Is black-strap molasses safe for dogs to eat? If you have a sweet tooth, you probably know how delicious regular molasses is. The rich, dark, velvety texture is a prime ingredient in many recipes.
Black-strap molasses is a totally different beast. It has the same dark, rich appearance, but the taste is nowhere near as sweet as the usual stuff. Dogs, of course, are drawn to the smell and taste. The question is, should they eat it?
This post explains the difference in sugar content of various types of molasses. You’ll learn how much is too much and ways to incorporate small amounts into your dog’s diet.
You might be surprised to learn just how nutritious molasses can be!
Where Does Molasses Come From?
Molasses is found naturally in sugar beets and sugar cane plants. To create the thick syrup, it goes through a refining process where it is spun in a centrifuge. The amount of times it spins through the centrifuge directly relates to the type of molasses you get.
Molasses that has only had one spin (known as the first spin) has a high sugar content.
All types of molasses are available for purchase, but some are better for your dog than others. The following is a brief explanation of the types of molasses including the level of purity.
You might recognize light molasses by the name “Grandmas Molasses” in the grocery store. It can be sold under a variety of brand names. In fact, it’s the most popular type of molasses because of the high sugar content.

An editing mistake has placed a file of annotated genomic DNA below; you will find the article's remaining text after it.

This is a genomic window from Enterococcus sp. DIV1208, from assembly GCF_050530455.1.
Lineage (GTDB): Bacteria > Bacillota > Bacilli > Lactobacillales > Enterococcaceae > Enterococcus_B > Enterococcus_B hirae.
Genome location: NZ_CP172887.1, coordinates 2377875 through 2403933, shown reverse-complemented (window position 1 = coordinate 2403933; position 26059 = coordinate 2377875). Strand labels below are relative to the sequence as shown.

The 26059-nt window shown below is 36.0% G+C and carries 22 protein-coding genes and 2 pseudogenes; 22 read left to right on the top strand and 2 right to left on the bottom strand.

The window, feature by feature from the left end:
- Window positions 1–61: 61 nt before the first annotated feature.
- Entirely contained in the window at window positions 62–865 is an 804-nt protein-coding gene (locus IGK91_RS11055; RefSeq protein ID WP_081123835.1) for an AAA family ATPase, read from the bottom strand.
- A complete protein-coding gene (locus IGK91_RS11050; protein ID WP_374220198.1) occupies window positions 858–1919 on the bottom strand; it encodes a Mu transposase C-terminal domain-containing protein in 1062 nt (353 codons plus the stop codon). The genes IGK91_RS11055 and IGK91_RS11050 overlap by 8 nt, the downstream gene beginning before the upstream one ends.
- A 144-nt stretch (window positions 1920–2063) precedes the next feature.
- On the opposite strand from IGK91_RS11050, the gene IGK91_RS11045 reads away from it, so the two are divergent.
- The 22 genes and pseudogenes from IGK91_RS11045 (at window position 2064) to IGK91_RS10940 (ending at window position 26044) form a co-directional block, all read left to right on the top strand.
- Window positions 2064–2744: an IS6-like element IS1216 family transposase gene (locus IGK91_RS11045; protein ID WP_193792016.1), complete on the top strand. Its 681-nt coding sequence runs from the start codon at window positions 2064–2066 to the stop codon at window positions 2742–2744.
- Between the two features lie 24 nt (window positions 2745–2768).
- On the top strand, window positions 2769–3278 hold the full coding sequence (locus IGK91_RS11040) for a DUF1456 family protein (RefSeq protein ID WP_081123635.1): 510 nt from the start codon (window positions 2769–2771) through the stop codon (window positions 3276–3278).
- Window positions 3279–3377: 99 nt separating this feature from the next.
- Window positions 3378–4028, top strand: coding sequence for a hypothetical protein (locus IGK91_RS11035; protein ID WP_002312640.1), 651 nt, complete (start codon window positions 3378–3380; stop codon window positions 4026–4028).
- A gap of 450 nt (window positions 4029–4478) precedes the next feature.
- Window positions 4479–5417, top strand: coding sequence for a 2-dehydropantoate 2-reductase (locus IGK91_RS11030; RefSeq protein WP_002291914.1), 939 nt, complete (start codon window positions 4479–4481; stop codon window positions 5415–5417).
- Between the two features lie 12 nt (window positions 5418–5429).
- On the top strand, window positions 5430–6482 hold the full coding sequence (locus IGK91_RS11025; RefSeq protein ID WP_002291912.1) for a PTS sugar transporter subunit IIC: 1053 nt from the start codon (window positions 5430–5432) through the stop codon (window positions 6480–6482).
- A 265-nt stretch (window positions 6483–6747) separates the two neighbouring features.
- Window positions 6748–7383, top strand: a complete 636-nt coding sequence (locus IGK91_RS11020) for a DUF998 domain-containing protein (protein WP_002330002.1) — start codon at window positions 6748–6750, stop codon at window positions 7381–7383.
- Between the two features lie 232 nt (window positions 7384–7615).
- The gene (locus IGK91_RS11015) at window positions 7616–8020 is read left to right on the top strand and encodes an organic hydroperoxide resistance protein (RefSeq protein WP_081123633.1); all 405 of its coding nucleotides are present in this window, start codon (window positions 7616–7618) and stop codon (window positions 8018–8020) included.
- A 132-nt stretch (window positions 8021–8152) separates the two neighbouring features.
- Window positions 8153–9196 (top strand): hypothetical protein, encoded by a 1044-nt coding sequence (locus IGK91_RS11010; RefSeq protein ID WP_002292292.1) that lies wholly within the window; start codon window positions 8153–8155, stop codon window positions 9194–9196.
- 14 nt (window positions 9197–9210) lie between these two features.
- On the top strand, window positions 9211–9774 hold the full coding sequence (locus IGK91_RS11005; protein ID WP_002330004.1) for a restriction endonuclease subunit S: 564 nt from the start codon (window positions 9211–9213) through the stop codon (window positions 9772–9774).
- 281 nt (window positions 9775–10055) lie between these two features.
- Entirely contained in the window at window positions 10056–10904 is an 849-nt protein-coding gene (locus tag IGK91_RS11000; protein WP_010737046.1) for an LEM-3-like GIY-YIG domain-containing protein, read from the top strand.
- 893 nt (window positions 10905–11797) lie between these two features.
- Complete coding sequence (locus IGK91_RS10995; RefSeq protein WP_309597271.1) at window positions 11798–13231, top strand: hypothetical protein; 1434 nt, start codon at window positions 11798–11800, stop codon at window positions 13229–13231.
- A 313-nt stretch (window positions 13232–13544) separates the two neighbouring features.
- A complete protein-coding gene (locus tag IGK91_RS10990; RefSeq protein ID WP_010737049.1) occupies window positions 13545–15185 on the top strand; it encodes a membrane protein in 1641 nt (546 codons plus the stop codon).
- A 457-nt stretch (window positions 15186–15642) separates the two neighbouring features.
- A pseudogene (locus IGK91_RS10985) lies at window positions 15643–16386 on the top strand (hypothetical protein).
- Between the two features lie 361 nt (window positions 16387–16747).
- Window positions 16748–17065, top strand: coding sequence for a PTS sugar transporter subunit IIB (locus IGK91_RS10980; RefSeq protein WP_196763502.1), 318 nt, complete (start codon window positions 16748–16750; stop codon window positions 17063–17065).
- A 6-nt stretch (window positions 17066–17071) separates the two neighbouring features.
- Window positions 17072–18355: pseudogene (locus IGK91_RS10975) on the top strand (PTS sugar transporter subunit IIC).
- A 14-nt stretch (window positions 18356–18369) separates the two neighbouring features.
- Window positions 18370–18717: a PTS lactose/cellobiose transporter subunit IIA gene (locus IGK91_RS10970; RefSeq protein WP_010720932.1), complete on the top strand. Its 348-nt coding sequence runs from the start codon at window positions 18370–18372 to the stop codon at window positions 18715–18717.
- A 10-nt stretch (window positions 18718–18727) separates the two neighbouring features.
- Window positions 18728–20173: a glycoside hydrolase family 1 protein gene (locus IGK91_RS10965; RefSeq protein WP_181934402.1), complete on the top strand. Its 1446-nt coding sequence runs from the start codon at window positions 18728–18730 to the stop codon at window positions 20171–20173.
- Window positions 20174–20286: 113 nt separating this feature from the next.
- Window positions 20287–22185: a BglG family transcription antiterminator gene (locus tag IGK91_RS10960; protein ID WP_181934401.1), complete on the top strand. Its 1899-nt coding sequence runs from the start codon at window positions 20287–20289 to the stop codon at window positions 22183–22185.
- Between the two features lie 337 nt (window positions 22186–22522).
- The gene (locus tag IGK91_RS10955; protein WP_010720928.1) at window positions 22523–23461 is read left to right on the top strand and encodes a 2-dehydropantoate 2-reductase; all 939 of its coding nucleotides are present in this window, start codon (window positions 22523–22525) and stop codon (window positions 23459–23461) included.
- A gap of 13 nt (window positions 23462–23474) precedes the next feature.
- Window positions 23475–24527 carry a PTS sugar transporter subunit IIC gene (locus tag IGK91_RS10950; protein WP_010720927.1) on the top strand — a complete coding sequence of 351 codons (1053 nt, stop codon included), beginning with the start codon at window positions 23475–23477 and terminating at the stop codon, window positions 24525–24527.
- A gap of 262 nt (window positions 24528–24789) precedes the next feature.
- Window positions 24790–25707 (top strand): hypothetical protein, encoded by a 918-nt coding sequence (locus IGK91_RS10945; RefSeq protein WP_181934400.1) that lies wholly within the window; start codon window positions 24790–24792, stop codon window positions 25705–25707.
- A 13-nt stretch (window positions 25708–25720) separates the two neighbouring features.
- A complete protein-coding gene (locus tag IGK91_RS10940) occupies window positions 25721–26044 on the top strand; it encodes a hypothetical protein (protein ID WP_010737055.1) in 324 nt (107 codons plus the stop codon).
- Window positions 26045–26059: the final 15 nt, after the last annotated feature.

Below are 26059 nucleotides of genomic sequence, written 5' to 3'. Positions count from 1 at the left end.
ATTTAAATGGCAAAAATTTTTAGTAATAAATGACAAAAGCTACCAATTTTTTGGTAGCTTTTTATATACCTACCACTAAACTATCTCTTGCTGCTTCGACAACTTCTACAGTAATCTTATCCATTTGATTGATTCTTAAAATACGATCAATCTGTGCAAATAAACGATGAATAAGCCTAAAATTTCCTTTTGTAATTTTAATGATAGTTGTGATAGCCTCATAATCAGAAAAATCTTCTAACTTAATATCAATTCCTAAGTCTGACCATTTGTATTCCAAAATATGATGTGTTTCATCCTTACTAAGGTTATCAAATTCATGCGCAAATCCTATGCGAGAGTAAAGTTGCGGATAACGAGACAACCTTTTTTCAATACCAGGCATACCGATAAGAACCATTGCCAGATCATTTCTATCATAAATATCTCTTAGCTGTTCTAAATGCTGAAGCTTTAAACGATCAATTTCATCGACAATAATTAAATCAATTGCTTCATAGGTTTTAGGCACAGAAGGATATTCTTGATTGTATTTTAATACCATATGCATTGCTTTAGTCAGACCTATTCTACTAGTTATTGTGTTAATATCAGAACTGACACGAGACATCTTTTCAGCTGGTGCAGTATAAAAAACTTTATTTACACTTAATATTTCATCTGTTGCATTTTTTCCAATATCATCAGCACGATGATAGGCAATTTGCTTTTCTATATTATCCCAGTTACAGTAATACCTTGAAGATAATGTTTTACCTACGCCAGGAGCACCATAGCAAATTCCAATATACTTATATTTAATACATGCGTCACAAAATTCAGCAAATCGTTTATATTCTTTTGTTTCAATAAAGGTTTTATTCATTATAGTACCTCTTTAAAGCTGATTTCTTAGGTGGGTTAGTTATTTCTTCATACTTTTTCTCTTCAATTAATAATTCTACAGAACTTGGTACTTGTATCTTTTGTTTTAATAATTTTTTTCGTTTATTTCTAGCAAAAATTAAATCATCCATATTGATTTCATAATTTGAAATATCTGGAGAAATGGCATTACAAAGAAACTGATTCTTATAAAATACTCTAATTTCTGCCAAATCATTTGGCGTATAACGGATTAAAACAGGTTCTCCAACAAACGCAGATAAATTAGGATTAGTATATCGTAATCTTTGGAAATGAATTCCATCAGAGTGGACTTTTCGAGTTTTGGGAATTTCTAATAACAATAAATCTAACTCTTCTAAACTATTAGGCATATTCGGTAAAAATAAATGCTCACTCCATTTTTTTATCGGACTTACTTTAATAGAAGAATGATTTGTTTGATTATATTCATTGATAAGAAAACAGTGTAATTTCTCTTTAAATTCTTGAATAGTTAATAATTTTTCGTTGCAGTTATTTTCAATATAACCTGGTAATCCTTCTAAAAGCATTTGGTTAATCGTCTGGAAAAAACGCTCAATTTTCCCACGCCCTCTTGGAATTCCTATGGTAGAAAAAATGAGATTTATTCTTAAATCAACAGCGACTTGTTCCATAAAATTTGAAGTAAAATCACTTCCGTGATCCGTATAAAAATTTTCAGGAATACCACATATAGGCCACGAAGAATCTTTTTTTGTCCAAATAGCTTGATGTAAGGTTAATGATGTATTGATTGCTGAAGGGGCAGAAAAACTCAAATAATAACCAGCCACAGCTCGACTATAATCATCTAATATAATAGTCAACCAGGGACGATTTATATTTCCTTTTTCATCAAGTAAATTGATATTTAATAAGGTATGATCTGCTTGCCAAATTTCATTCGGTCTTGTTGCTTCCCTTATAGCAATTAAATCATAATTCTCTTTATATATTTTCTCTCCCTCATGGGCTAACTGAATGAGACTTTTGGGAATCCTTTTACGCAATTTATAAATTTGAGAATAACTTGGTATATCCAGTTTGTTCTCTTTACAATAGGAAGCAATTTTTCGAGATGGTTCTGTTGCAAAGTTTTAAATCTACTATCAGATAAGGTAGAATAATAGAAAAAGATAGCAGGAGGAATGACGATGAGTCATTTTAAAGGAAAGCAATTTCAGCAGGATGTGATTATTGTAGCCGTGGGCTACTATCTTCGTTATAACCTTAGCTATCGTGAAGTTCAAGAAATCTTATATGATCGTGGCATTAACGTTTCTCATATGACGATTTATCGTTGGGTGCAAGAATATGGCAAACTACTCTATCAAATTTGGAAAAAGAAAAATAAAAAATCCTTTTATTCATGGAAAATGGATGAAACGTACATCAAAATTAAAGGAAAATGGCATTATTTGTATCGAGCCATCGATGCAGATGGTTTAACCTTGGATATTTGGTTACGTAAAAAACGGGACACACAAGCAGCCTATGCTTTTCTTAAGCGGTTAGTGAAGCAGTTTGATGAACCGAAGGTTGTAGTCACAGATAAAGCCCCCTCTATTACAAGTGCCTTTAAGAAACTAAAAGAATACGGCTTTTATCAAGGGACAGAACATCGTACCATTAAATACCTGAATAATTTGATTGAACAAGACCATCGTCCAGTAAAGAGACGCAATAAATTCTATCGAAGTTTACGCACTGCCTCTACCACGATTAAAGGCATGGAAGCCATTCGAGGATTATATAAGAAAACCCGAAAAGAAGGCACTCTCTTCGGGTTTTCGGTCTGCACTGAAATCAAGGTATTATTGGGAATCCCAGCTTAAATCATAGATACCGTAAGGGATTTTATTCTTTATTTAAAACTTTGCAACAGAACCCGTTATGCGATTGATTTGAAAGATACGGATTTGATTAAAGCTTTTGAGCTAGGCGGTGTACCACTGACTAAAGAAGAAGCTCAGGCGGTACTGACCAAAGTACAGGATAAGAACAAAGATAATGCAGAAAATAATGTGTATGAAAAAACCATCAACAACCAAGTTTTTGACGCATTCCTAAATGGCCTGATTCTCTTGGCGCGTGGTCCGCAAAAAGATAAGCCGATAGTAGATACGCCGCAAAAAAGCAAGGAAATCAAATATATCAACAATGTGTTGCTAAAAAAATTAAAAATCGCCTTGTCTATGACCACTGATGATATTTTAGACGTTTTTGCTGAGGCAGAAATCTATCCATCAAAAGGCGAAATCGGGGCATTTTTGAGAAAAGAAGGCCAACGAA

Light molasses can be used in a variety of recipes. It can also be used on pancakes or as sugar in coffee.
When molasses is boiled twice, it leaves dark molasses. This type if much thicker and darker. The flavor is rich and deep with a hint of bitterness.
If you’ve ever mistakenly purchased blackstrap molasses you may have been shocked by its somewhat bitter taste. It’s not nearly as sweet as regular molasses but contains the same vitamin content.
When molasses goes through a third spin, you’re left with blackstrap molasses. What’s left is a very dark, bitter version of molasses. This is the best type of molasses to use when baking dog treats because of the nutritional value.
This is the best type of molasses with the least amount of sugar.
Health Benefits of Molasses for Dogs
Unlike highly processed white sugar, molasses has enough nutritional value to warrant a second look. Of course, the best way to ensure your dog gets the best diet possible, it’s important to stick with a veterinarian-recommended low-sugar diet.
Black molasses is thought to be better for you and your dog due to the vitamin content. It’s important, however, to understand that the body treats all sugars the same way. Consider it a “healthier” alternative to refined sugar rather than a “healthy” option.
That said, some of the health benefits of blackstrap molasses for dogs include:
Calcium will help your dog maintain healthy bones.
Blackstrap molasses has lots of iron which helps prevent anemia in dogs.
Magnesium help your dog to absorb calcium, vitamins C, E, and B vitamins.
Manganese is not processed naturally in the body. This mineral helps your dog to digest and absorb proteins and carbohydrates.